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Giants thinking about moving in the fences

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Over at The Athletic, Andrew Baggarly and Eno Sarris have a story about how the San Francisco Giants are considering that which was once inconceivable: moving in the fences at Oracle Park.

The park, designed during the 1990s offensive boom, and thus intended to be both expansive and beautiful, is one of the most pitcher-friendly parks in the game. Partially because of the huge right-center field and partially because of the weather. It’s also worth noting that the dimensions didn’t seem all that bad when a god like Barry Bonds was hitting titanic homers there but his retirement, plus the Giants’ failure to develop solid power hitters, has made its cavernous place seem even more cavernous.

The impetus, though, is just as much practicality as home run friendliness. Oracle Park is one of the only parks with on-field bullpens remaining in the game (Tropicana Field and the Oakland Coliseum are the others). Having pitchers mounds in areas where fielder’s range is less than ideal, and has caused injury in the past. The Giants are thinking about taking some of that acreage in right center and moving the bullpens out there.

It’s good that they have more reason to do this than just boosting offense, because baseball has a fairly sketchy history of such moves. Teams who are bad and who move the fences in tend to just see their opposition hit more homers because, well, you still need good players. An opposite example is one of my favorite ones. In 1990, the Cleveland Indians acquired speedster Alex Cole, who swiped 40 bases in only 63 games. Inspired to become the next Whitey Herzog Cardinals, the Indians moved their fences way back and planned to be all about triples and stolen bases and all of that, with Cole as the center of it all. The next year Cole stole only 27 bases and was caught a hefty 17 times, a young Albert Belle was the only guy on the team to hit more than 11 homers and the Indians lost 105 games. And so it goes.

Here’s hoping the Giants have better luck with their alterations.

 

Twins tie team record with 8 homers in 16-7 win over Angels

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ANAHEIM, Calif. (AP) Miguel Sano and Jonathan Schoop each hit two of Minnesota’s franchise record-tying eight home runs and the Twins hammered Matt Harvey and the Los Angeles Angels 16-7 Thursday.

C.J. Cron homered, doubled twice and singled twice for the Twins. Max Kepler, Jorge Polanco and Eddie Rosario also homered for Minnesota.

It was the third time in franchise history – dating to their days as the Washington Senators – and second time this season Minnesota homered eight times. Before doing it April 20 against Baltimore, the last time it happened was in 1963 against Washington.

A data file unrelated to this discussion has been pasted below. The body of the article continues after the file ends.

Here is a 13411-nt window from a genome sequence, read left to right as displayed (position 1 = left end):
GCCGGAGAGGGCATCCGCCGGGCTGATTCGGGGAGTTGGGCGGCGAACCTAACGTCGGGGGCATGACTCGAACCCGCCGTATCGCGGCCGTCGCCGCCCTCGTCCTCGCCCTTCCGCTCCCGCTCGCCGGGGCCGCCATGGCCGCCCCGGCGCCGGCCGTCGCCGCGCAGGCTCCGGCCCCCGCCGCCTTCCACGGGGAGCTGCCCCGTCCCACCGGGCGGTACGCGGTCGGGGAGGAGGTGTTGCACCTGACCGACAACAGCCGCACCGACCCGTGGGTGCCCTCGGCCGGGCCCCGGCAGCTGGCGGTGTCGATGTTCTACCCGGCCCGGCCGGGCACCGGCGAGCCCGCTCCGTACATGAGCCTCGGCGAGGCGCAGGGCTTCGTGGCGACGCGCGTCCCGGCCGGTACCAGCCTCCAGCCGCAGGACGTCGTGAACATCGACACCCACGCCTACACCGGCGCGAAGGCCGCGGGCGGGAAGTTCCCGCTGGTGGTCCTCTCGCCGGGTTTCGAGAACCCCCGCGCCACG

Schoop drove in four runs and Sano three as the Twins won six of seven on their road trip that began in Seattle and wound up with their first sweep in Anaheim since 1996. Minnesota, with the best record in the majors, hit 22 homers against the Mariners and the Angels while outscoring them 67-24.

There were a total of 11 home runs in this game, which was originally set for Wednesday but postponed due to unplayable field conditions following a pregame storm.

Angels first baseman Jared Walsh, who made five relief appearances in Triple-A this season, pitched for the first time in the majors. He gave up a run on two hits and a walk in the ninth.

The eight home runs also tied the Angels mark for most allowed. It previously happened in 2005 against Texas and 1996 vs. Oakland.

Four of the seven hits Matt Harvey (2-4) allowed in 2 2/3 innings went over the wall as the right-hander gave up eight runs for the second time this season.

Tommy La Stella hit his first grand slam in the ninth for the Angels, who have dropped four straight. David Fletcher and Brian Goodwin also homered for Los Angeles.

Minnesota broke open the game in the second inning with six runs, which included a three-run shot by Schoop and two-run drive by Polanco. Harvey was chased in the third after solo homers by Cron and Sano.

The Twins hit three home runs in the seventh to extend their lead to 14-2. Sano’s two-run shot and Schoop’s solo homer marked the sixth time the Twins had gone back-to-back this season. Kepler added a two-run drive.

Twins starter Martin Perez (7-1) went five innings and yielded two runs on five hits.

TOUGH DAY

Angels right fielder Kole Calhoun came up twice with the bases loaded but was unable to get a hit. He struck out in the third and grounded into a force out to end the fifth.

TRAINER’S ROOM

Twins: DH Nelson Cruz (left wrist sprain) returned to Minneapolis. He is eligible to come off the injured list on Friday but manager Rocco Baldelli said they are still seeing how he is doing swinging during batting practice.

Angels: SS Andrelton Simmons (left ankle sprain) saw a foot and ankle specialist Wednesday and expects to remain in a walking boot for at least two weeks. . LHP Andrew Heaney (elbow) had a bullpen session before Thursday’s game and could make his season debut Sunday.

UP NEXT

Twins: Return home and open a three-game series against the Chicago White Sox. RHP Jose Berrios (6-2, 3.39 ERA) has seven or more strikeouts in his last four starts.

Angels: Conclude their home stand with three games against Texas. RHP Griffin Canning (2-3, 3.80 ERA), who became the second LA starter to go seven innings last Saturday against Kansas City, gets the call on Friday.

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